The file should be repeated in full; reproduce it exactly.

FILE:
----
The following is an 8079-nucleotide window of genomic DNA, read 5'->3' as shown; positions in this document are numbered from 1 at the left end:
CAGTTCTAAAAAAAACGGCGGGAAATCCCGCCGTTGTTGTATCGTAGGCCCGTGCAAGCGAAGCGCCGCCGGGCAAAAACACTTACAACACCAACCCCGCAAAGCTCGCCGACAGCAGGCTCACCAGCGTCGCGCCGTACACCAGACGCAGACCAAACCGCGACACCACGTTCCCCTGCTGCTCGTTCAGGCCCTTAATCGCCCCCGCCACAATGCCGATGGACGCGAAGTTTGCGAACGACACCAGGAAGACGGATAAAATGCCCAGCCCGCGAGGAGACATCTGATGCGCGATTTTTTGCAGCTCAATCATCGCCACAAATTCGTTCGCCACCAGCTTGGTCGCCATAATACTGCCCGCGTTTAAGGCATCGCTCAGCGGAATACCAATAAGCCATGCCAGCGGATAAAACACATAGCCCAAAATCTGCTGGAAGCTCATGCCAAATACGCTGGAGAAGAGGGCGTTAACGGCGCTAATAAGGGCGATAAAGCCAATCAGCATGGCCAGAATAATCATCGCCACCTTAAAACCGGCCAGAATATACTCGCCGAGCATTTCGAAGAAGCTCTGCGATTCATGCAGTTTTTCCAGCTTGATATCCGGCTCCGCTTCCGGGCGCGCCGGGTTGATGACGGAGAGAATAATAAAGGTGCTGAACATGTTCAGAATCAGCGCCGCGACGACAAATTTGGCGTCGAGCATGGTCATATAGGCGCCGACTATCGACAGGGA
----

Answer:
The following is an 8079-nucleotide window of genomic DNA, read 5'->3' as shown; positions in this document are numbered from 1 at the left end:
CAGTTCTAAAAAAAACGGCGGGAAATCCCGCCGTTGTTGTATCGTAGGCCCGTGCAAGCGAAGCGCCGCCGGGCAAAAACACTTACAACACCAACCCCGCAAAGCTCGCCGACAGCAGGCTCACCAGCGTCGCGCCGTACACCAGACGCAGACCAAACCGCGACACCACGTTCCCCTGCTGCTCGTTCAGGCCCTTAATCGCCCCCGCCACAATGCCGATGGACGCGAAGTTTGCGAACGACACCAGGAAGACGGATAAAATGCCCAGCCCGCGAGGAGACATCTGATGCGCGATTTTTTGCAGCTCAATCATCGCCACAAATTCGTTCGCCACCAGCTTGGTCGCCATAATACTGCCCGCGTTTAAGGCATCGCTCAGCGGAATACCAATAAGCCATGCCAGCGGATAAAACACATAGCCCAAAATCTGCTGGAAGCTCATGCCAAATACGCTGGAGAAGAGGGCGTTAACGGCGCTAATAAGGGCGATAAAGCCAATCAGCATGGCCAGAATAATCATCGCCACCTTAAAACCGGCCAGAATATACTCGCCGAGCATTTCGAAGAAGCTCTGCGATTCATGCAGTTTTTCCAGCTTGATATCCGGCTCCGCTTCCGGGCGCGCCGGGTTGATGACGGAGAGAATAATAAAGGTGCTGAACATGTTCAGAATCAGCGCCGCGACGACAAATTTGGCGTCGAGCATGGTCATATAGGCGCCGACTATCGACAGGGA